Denis Neville said...

The culture of excessive privilege, immoral greed, and self-delusional narcissism amongst the ruling elite in Washington …

“And God just loves Washington; of that we are certain. His presence is indeed potent at the Kennedy Center, although everyone keeps looking around for someone more important to talk to.” - Mark Leibovich, This Town

Frank Rich, “The Stench of the Potomac,” wrote that Leibovich’s “book is as much an indictment of the Democratic Establishment as it is of the Washington Establishment. And the two are often synonymous. That’s why the book is funny only up to a point. Delicious as it is to watch preening boldface names make asses of themselves as they network at the White House Correspondents’ Dinner, the Aspen Ideas Festival, talk-show greenrooms, and the incessant book parties for books no one will open, what lingers from This Town is what will linger in Washington well after its current dinosaurs are extinct: the political culture owned by big money, Wall Street and otherwise, that the Democrats, no less than the Republicans, have done their best to perpetuate over the past two decades. At least Mitt Romney didn’t pretend to care about the hoi polloi below. Democrats once did.”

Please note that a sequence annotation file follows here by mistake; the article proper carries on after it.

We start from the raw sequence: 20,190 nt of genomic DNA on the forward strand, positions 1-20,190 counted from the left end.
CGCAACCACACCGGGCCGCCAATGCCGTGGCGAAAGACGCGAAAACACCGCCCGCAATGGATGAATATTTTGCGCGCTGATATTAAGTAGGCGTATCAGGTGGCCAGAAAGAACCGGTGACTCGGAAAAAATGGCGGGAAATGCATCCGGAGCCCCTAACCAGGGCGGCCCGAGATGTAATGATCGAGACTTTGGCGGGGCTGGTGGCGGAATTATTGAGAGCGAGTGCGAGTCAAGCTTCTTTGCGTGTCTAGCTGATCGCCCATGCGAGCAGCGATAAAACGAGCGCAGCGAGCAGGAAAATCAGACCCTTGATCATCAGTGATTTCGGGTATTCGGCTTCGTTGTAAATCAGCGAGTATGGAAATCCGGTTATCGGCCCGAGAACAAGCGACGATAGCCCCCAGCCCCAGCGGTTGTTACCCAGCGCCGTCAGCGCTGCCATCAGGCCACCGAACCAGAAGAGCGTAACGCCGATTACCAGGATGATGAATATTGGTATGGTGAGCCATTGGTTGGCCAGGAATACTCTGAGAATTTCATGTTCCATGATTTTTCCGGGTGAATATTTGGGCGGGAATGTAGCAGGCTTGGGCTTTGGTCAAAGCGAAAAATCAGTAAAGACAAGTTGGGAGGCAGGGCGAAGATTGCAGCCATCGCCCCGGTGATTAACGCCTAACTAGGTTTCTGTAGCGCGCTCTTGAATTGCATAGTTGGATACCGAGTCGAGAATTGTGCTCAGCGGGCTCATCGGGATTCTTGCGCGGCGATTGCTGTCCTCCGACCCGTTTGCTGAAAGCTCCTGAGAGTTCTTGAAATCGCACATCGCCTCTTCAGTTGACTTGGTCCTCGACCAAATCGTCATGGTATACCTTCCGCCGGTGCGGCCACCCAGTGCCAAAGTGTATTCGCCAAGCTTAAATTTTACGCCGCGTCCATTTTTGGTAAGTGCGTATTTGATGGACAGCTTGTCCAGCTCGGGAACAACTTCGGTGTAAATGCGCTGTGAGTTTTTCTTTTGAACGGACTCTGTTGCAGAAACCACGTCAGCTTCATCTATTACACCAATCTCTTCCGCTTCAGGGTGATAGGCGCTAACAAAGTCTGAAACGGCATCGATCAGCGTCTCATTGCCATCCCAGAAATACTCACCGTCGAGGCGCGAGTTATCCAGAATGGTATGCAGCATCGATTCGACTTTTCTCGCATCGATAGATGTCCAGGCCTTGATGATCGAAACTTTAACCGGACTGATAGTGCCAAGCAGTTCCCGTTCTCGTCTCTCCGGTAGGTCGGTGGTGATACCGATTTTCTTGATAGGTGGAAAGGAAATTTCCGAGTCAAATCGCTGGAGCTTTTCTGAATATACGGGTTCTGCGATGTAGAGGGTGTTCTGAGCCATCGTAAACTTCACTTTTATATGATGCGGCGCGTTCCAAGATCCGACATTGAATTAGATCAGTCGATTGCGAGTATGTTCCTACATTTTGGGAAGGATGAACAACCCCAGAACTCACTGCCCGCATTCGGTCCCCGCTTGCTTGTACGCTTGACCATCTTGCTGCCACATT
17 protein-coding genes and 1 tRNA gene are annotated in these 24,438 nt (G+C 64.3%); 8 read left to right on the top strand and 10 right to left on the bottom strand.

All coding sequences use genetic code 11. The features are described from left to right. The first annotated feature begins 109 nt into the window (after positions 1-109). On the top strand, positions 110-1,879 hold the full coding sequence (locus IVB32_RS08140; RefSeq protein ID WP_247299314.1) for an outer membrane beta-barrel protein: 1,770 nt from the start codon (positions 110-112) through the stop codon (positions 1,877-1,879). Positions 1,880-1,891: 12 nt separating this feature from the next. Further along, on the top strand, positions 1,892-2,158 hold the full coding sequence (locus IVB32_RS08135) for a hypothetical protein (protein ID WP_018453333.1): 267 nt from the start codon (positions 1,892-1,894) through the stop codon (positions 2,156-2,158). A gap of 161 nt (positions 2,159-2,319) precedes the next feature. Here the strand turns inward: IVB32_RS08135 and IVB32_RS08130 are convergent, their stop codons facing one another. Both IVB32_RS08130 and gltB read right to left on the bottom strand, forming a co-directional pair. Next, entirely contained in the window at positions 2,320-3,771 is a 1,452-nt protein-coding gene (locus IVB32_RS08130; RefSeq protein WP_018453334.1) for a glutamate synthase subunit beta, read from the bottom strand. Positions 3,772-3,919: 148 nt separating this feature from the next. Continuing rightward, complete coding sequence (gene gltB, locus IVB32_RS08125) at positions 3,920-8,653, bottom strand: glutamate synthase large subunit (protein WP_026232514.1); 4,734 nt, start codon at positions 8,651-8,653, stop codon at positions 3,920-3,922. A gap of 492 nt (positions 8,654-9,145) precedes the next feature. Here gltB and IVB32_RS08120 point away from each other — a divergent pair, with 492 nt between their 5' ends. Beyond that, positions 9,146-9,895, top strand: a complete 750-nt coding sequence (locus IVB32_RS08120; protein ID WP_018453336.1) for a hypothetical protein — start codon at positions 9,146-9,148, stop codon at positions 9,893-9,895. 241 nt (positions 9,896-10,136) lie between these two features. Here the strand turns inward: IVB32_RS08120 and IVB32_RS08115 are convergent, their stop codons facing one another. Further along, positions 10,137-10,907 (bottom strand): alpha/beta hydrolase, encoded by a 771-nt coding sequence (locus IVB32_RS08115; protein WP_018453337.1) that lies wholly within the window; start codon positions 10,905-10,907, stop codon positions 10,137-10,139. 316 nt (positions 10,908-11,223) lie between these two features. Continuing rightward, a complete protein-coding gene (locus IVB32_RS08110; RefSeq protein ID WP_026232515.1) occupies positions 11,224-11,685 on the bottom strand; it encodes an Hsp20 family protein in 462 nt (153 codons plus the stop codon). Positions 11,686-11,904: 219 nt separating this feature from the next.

When Rich writes, “This crowd is as intractable as it is incorrigible. There are no term limits, because Washington amnesia perennially wipes the slate clean,” I am reminded of my recent pleasure watching “Gore Vidal: The United States of Amnesia,” and all the hypocrisy, pomposity and mendacity that were Vidal’s targets.

“We do not yet have justice, equal and practical, for the poor, for the members of minority groups, for the criminally accused, for the displaced persons of the technological revolution, for alienated youth, for the urban masses. Ugly inequities continue to mar the face of the nation. We are surely nearer the beginning than the end of the struggle.” - former Supreme Court Justice William Brennan

“The abuse of buying and selling votes crept in and money began to play an important part in determining elections. Later on, this process of corruption spread in the law courts and to the army, and finally, when even the sword became enslaved by the power of gold, the republic was subjected to the rule of emperors.” – Plutarch

"The four most beautiful words in our common language: I told you so." - Gore Vidal